Nils Hasselmo led the University of Minnesota through a turbulent stretch of its history.

He took the helm of the U in 1988, at a time of pushback against efforts to make admissions more selective and a lapse in public trust in the institution.

Serving through 1997, his tenure was marked by tough decisions such as the 1991 closure of the Waseca campus amid a budget shortfall. On his watch, the university improved graduation rates and reduced class sizes, raising its profile as an undergraduate teaching institution.

With his Swedish low-key but straight-forward manner, he navigated difficult issues with a steady, calm focus. And while some of his critics disagreed with him, even they respected him for his keen sense of justice and integrity, said Mario Bognanno, who served as chief of staff during Hasselmo’s second term as president.

Hasselmo, 87, died Wednesday after a 20-year battle with prostate cancer, family members said.

He has been credited with restoring the university to a more stable footing and placing a major emphasis on accountability. University officials on Wednesday noted that Hasselmo relentlessly championed the value of the U to all Minnesotans.

In a piece published on his last day as president, Hasselmo wrote: “We must all understand the unique nature of Minnesota’s only research, land-grant University. It should not and cannot be exactly like any other institution.”

U President Eric Kaler said Wednesday evening that the U has lost a dedicated member of its community.

“Nils was a remarkable higher education leader, and our University is better because of his service,” Kaler said in a statement.

Hasselmo was born and raised in Sweden and moved to the United States in the 1950s. He first joined the university in 1965 as a professor of Scandinavian languages and literature and later became associate dean of the College of Liberal Arts and vice president for administration and planning. He left in 1983 after he was recruited to serve as provost at the University of Arizona in Tucson.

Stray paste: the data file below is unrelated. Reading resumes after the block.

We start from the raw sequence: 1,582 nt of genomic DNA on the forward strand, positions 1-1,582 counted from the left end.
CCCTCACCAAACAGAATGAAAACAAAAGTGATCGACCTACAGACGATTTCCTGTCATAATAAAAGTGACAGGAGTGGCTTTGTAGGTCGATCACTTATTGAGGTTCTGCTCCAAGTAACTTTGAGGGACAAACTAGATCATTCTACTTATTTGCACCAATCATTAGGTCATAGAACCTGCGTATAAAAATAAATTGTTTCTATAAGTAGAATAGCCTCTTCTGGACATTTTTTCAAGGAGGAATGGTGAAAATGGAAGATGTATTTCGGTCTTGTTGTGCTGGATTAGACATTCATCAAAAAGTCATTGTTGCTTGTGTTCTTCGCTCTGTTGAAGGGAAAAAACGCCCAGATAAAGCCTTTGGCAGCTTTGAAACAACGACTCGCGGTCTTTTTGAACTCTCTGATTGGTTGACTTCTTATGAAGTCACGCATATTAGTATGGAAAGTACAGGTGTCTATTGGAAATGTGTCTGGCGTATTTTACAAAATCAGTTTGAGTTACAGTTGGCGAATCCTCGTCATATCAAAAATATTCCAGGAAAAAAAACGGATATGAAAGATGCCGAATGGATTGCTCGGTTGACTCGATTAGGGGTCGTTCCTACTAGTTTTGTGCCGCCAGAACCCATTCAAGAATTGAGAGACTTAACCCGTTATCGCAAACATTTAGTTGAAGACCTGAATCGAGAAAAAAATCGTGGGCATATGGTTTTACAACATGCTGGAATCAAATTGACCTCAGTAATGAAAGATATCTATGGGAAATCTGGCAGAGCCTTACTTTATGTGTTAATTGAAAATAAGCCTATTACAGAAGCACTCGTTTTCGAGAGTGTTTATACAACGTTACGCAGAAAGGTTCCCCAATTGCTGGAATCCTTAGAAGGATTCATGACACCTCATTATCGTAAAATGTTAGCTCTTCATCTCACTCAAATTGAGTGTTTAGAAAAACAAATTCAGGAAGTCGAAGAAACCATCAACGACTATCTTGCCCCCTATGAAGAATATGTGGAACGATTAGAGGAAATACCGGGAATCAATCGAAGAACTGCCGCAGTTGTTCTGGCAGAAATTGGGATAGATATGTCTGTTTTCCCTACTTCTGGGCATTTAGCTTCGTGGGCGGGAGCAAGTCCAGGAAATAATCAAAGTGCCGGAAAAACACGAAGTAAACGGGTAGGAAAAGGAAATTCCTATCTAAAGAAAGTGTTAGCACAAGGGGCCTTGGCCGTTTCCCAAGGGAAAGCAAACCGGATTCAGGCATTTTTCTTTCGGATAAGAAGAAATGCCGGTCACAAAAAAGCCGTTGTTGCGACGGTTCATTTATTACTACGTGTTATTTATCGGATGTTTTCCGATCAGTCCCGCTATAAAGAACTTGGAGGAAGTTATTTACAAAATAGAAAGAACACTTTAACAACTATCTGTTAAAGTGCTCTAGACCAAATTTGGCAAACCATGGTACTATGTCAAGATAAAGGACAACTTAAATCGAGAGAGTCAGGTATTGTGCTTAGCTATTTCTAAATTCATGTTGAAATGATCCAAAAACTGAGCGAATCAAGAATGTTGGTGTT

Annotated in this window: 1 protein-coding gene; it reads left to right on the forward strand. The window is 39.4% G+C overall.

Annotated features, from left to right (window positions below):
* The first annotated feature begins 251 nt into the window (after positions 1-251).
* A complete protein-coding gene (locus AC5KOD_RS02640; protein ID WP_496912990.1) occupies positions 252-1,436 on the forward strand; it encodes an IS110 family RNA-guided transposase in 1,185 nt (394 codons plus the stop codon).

He returned to the U to take over for Kenneth Keller, who stepped down after three years as president. Hasselmo supported many of Keller’s goals: a renewed focus on undergraduate education, an emphasis on living on campus and a push for on-time graduation. But he set out to shift the way the U was presenting them to a Minnesota public wary of a university that was setting a much higher bar on acceptance.

“He arrived on campus and had many colleagues and friends from his years as a professor and administrator,” said Bognanno. “He had the faculty’s support.”

In navigating some controversial issues, Hasselmo always let the facts fall where they may, Bognanno said.

When Dr. John Najarian, a transplant surgeon at the U’s medical school was accused of violating federal drug rules, Hasselmo didn’t surrender to pressures to intervene, Bognanno said. He let people do their jobs and justice take its course, he added.

The government eventually dropped the charges, but only after a university investigation, a $32 million settlement paid by the school and damage to the medical school’s reputation. Later in his presidency, Hasselmo was able to resolve a standoff over tenure between faculty and the U’s governing board.

“Through it all he was upfront and very candid,” Bognanno said.

Retired Minnesota Supreme Court Justice Alan Page, who served on the University’s Board of Regents from 1989 to 1993, remembered Haselmo’s quiet strength and fortitude to move the university forward.

“He was a steady hand,” Page said. “He was focused and kept his eye what was important. … He had that steady calming influence. It didn’t seem like we were being over taken by events — he was in control.”

Hasselmo made the U a “very good” campus for undergraduates and undergraduate education, said Phil Shively, who served as one of Hasselmo’s vice provosts. But he also aimed for excellence in research and graduation education.

“He knew what a university should be. … He had real vision,” Shively said. “It was easy for him to do the right thing. He was always a gentleman with a lovely, understated Swedish sense of humor.”

When he decided to close the Waseca campus, which offered two-year technical degrees, he chose to travel there and deliver the news in person, arguing other public institutions in the region would step in to serve students.

“Dad knew there were some challenges at the U,” said his son, Peter Hasselmo. “But he felt confident that he knew enough about the place and the people to make an impact.”

He is survived by his second wife, Ann, three children, a stepdaughter, six grandchildren — two of whom are undergraduates at the U — three stepgrandchildren and a great-grandchild born earlier this month.